Parents of teenagers often wonder what has happened to their child's brain.
They may be moody, not understanding or appearing to care about consequences, they may struggle to maintain focus, and may be very self-absorbed! Neuroscience educator and parenting expert, Nathan Wallis says, during adolescence, parts of the teenage brain are "shut for renovations".
He says understanding the changes that are taking place for the adolescent will help parents successfully navigate these important and formative years.
Wallis tells Kathryn Ryan some kids hit adolescence earlier than others, but it tends to be around the 13-14 age range.
“Pretty much, if you’re living with a teenager, you know when it’s happened.”
The brain and body both go through a transformative time as a child goes through puberty and, while the teenage brain may shut down for that period, it does return better than it was before.
“I always think, don’t judge who your kids going to be as an adult by looking at them in the middle of adolescence because being an adult is all about having a frontal cortex and, during adolescence, that’s shut for renovations. Who they were at 11 is typically much more like who they’ll be like as an adult.”
The frontal cortex is responsible for complex emotions such as empathy which is why we often think of teenagers as being mean.
“It controls their emotions, so rates of suicide, depression, and anxiety will skyrocket during adolescence. It’s that ability to regulate their behaviour, regulate their emotions, focus their attention – all of that is up there in the frontal cortex and that gets shut for three years to get this rewiring done.”
Wallis says the frontal cortex doesn’t completely shut down – it’s open around 10 percent of the time – and parents need to seize those moments to feed and nurture that part of the brain.
“If they have their frontal cortex online and they seem like they’re being reasonable and considerate, then you really want to prioritise that and stop what you’re doing to feed that part of the brain and have a conversation – that’s what’s going to make adolescence be over quicker.”
And conversely, when a teens’ frontal cortex is switched off, a parent shouldn’t get drawn into an argument with them.
“Your own limbic system switches off and then you’ve got two 15-year-olds and every good interaction needs to involve at least on cortex. While theirs is shut, you want to make sure yours stays online.”
That can be a difficult thing to do and Wallis acknowledges that he gets triggered by his teen daughter rolling her eyes at him. However, the best thing to do is to shut up.
“For me it was. Say a holding statement, turn around and walk away. That’s not the time to have a conversation, when you’ve triggered your own emotional system.”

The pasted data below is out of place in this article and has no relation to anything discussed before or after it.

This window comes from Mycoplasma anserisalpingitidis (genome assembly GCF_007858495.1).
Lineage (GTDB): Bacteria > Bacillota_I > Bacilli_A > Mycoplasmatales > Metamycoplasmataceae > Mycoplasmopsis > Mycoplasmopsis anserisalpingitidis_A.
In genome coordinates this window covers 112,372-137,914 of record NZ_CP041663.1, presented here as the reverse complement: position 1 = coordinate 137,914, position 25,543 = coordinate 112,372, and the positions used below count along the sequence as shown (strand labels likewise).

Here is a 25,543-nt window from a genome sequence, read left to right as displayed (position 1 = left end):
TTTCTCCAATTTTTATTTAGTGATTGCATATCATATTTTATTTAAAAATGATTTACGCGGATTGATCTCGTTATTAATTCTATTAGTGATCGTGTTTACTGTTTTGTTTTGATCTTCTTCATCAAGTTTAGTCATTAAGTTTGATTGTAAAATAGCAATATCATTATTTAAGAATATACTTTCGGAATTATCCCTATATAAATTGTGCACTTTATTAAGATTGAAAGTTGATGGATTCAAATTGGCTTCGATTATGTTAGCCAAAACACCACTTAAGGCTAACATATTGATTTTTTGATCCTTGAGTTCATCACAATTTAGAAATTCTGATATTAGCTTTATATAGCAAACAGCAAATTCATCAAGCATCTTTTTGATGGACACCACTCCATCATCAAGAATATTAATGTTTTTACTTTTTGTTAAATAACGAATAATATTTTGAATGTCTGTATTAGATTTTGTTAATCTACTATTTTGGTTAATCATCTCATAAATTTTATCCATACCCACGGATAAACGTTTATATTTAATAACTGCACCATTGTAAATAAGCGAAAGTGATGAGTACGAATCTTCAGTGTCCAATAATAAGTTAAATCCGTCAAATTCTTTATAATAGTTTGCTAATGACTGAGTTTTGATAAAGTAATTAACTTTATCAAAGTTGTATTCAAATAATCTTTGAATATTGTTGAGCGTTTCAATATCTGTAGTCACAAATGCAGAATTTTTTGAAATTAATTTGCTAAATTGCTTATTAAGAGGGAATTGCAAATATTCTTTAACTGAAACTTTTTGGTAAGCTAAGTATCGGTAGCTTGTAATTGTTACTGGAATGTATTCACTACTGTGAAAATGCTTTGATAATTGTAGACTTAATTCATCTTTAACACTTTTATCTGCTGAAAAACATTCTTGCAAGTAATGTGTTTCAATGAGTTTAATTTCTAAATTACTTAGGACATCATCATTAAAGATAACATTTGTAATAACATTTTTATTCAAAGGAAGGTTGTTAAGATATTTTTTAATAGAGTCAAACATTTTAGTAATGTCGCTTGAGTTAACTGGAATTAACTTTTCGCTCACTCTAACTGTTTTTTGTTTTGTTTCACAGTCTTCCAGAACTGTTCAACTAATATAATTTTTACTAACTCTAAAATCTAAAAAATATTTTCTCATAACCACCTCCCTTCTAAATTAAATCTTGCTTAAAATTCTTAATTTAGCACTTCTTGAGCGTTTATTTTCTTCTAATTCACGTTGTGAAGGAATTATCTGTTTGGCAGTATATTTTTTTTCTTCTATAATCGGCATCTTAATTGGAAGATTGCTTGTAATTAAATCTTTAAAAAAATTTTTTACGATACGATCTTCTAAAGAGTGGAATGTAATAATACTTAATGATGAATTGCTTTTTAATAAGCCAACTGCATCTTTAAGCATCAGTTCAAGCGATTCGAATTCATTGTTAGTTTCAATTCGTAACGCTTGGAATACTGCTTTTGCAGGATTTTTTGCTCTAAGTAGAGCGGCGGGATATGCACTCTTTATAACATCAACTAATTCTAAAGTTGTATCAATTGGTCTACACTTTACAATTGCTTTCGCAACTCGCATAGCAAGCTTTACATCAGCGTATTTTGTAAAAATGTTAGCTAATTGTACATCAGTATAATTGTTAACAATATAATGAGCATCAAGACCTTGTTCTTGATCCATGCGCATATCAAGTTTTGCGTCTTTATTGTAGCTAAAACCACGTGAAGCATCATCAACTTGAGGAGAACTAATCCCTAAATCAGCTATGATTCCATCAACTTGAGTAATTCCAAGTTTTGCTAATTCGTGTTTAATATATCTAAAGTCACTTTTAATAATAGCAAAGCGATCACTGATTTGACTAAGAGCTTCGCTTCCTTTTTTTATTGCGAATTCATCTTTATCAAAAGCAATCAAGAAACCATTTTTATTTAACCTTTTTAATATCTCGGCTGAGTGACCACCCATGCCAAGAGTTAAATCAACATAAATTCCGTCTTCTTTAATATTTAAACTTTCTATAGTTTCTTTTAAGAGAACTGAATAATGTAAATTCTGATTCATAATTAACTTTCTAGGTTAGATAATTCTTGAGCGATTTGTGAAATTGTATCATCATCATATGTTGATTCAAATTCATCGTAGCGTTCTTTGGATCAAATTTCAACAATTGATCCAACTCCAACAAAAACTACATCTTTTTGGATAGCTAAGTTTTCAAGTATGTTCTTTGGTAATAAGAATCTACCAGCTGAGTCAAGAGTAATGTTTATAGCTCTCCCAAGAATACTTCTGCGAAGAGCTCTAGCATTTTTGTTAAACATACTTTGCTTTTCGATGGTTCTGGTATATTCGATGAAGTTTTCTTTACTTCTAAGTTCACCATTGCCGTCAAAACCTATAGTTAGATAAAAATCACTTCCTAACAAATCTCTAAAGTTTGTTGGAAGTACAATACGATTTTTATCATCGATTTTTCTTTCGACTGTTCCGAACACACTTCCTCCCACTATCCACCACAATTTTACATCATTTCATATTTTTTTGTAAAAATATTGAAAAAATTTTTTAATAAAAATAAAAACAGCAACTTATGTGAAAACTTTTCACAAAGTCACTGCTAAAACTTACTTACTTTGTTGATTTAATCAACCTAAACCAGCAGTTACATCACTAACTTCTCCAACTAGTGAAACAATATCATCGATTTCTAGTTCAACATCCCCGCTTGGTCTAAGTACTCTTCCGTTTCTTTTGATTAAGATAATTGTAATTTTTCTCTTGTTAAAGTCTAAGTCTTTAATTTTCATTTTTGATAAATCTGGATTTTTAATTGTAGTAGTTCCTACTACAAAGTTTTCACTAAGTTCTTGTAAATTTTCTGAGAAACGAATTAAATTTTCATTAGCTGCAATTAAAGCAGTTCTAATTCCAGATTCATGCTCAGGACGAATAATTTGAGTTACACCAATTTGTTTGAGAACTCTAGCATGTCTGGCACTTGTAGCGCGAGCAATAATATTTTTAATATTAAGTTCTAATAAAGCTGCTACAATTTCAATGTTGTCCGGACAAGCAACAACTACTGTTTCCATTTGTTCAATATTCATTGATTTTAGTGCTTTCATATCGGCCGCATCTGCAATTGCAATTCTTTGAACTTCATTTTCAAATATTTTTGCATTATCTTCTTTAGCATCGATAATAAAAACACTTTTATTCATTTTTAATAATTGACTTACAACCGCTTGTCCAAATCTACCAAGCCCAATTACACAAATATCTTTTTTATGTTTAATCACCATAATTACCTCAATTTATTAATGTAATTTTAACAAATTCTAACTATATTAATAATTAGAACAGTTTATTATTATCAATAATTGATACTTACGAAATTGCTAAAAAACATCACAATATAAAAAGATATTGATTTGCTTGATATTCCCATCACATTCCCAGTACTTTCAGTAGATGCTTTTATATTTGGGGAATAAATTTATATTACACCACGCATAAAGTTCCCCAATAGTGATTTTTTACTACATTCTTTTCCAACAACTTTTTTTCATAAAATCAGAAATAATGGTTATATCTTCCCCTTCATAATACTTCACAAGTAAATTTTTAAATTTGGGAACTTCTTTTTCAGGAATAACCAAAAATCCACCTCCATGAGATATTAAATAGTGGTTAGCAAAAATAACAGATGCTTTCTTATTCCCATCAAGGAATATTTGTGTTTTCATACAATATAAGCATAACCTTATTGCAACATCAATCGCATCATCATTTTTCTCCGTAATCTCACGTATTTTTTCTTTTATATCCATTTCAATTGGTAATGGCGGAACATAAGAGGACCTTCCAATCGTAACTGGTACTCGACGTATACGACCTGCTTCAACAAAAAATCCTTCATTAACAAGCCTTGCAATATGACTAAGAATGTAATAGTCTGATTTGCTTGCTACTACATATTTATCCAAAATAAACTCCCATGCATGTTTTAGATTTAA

Another frustrating element about teenagers is many will decide that whatever their parents like is stupid and pick interests or activities their parents actively disapprove of or dislike.
“If they want to talk about Kim Kardashian and Kanye West, you might just have to suck it up and have that conversation if that’s the only time they’re going to use strategic thinking and planning and empathy for others – don’t worry about what they’re talking about as long as they’re using those functions.”
Wallis says that if parents decide to set boundaries or rules, particularly in the lead up to an event, it’s best to give them a warning that there will be a conversation before springing one on them.
“If it’s predictable, that really calms the human stress response system. Anything that’s sprung on them, or is novel information arouses that and that’s the opposite of what we want to do.”
Almost every parent will reach a point where they lose their cool with their teenager and it becomes a shouting match, but Wallis says there are some strategies to avoid a blow-up and help them register their irrationality.
“It can register if you do the validation first. Number one is to calm down the brain stem; make them a sandwich or give them five minutes. Number two is to validate their emotions, reflect back what emotion they’re feeling so they’ll listen to you. Number three is to go into problem solving.
“It’s not nagging them because you’ve done steps one and two. If you go straight to number three, it just sounds like nagging and they switch off. In that situation, you’ve got to actively teach the child some strategies for how they’re going to calm down before they lose it – you’ve got to find a time when they’re calm and go through it.”
A thing to remember, Wallis says, is that their bodies are being pumped with either oestrogen or testosterone and they’re literally not their normal selves while they’re going through it.
“They’re deviating from their normal behaviours, they kind of go back to the way they behaved when they were two. It’s still their temperament behind it, but their behaviour is much less considerate of others.”